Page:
In the mid-90’s I read a lot of Dwight Schuh. I was so enamored with the guy I even ‘invested’ in a Dwight Schuh hunting pack—I hoped a little of Schuh’s bowhunting mojo might rub off.
I saw Schuh as an authority on the subject of bowhunting and learned to respect his insight. So it’s no surprise that anytime I see a Dwight Schuh article I still take the time to read and ponder his advice—especially if it can be applied to whitetail hunting.
I recently stumbled on to one of Schuh’s articles that reminded me of what a hunter’s perspective during the late season should look like. And while this challenging insight should be applied to late season hunting, it certainly can be applied to life in general. Schuh wrote:
“Essentially, persistence hunters run down their prey. That’s possible, anthropologist theorize, because humans are built better for long-distance running than four legged animals are, and they can carry food and water. They also sweat over their entire bodies, enabling them to cool down on a run in the midday heat, while mammals have to stop and pant in the shade to cool down. Men working together can keep pushing their prey to the point of exhaustion.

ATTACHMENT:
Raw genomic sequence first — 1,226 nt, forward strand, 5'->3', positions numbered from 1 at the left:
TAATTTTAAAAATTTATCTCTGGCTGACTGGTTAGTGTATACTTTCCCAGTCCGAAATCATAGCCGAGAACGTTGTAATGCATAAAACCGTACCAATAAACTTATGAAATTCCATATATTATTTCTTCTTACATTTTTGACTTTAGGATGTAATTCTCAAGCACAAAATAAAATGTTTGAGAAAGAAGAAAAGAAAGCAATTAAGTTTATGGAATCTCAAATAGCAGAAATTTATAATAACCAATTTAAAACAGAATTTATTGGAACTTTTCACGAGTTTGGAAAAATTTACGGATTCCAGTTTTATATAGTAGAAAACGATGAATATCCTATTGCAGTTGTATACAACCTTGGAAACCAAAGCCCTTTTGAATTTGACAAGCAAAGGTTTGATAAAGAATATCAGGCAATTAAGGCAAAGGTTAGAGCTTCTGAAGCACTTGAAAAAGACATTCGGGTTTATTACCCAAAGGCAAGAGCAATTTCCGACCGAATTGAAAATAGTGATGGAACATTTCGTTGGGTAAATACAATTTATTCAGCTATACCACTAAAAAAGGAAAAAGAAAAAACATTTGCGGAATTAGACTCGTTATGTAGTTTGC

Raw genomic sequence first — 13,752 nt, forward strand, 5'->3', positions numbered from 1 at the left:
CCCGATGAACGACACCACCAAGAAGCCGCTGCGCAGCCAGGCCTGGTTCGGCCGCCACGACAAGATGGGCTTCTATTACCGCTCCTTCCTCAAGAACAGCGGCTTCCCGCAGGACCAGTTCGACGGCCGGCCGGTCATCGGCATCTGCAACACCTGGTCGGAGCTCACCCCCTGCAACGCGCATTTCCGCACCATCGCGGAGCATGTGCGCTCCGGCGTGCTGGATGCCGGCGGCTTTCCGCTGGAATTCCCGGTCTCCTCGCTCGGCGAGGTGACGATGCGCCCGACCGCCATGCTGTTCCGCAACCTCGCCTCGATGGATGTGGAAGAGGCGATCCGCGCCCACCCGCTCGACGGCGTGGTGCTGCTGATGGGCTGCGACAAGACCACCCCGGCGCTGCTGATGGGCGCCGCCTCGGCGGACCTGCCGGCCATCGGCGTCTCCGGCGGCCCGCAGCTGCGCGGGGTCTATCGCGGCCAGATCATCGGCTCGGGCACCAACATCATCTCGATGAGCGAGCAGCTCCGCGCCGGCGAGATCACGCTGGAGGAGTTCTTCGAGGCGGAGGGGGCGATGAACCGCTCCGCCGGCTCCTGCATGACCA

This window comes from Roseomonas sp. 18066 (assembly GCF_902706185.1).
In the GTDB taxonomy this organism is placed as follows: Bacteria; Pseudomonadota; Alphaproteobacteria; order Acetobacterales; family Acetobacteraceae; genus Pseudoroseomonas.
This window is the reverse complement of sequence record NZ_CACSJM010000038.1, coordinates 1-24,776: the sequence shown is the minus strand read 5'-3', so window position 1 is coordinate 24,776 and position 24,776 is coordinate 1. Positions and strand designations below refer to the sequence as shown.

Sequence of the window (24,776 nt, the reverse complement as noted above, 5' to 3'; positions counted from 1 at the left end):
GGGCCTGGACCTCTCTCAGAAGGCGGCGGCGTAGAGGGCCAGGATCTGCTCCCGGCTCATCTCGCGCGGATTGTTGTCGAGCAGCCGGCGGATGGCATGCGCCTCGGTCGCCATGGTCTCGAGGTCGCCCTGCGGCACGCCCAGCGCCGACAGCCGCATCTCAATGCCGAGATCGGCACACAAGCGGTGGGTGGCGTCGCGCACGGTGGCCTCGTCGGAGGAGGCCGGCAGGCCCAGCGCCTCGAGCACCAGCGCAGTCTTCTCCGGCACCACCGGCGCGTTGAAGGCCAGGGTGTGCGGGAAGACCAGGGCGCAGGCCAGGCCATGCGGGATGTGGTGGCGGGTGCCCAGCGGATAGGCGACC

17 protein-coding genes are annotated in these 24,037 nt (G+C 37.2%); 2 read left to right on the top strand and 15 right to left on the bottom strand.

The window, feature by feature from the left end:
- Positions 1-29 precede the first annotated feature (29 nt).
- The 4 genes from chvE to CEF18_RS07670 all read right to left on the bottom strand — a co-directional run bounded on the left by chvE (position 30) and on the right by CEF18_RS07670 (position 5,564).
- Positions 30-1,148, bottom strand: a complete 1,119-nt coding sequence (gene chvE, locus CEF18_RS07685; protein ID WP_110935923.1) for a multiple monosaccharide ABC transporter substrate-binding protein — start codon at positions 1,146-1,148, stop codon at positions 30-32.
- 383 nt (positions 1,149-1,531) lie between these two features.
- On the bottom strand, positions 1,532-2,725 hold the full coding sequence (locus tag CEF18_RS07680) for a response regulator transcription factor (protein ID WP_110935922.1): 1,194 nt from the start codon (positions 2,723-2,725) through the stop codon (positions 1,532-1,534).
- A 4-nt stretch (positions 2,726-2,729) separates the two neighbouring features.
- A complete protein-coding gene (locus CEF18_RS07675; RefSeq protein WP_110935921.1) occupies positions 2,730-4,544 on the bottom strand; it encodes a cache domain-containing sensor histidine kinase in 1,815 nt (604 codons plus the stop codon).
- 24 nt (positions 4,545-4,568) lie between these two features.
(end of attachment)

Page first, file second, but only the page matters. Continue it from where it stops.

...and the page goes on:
Perhaps, above all, humans have a will. They can will themselves to persist—even past the point of exhaustion. They can will themselves not to give up.”
And what you might ask, does ‘persistence hunting’ have to do with late season? Everything! With only a few weeks remaining in the hunting season, this is no time to give up or quit. Schuh concludes:
“While modern hunters might not literally run down game, we have the tools to outlast them—the clothes, the gear, the foods, and the training to persist under any conditions.
Above all we have a will. We can will ourselves to never give up. More often than not, that decision will dictate the outcome of the hunt…”
Discouraged? Don’t be, dig deep and find some bulldog tenacity. Put your heart and soul into every hunt. Give it all you got until the last sunset of the season.
Become a ‘persistence hunter.’ For “More often than not, that decision will dictate the outcome of the hunt…”